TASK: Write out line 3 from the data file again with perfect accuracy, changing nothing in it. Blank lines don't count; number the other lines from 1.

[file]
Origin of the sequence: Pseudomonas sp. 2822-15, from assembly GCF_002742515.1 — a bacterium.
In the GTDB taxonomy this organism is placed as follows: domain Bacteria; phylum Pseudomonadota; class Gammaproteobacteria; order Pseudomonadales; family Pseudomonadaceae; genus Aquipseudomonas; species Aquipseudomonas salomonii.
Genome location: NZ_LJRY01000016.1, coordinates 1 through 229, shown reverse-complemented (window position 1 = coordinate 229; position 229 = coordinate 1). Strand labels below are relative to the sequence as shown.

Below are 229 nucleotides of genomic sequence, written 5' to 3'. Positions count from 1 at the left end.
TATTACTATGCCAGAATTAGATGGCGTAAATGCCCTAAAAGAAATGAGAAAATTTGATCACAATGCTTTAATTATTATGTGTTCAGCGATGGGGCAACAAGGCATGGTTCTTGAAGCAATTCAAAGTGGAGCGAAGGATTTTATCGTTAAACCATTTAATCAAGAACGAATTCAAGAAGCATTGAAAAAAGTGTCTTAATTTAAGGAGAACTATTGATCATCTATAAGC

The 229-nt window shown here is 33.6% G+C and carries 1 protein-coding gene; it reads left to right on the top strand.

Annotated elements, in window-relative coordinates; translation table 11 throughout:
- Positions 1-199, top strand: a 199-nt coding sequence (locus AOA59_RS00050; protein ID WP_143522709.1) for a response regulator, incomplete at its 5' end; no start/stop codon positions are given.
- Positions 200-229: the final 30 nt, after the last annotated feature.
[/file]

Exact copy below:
Genome location: NZ_LJRY01000016.1, coordinates 1 through 229, shown reverse-complemented (window position 1 = coordinate 229; position 229 = coordinate 1). Strand labels below are relative to the sequence as shown.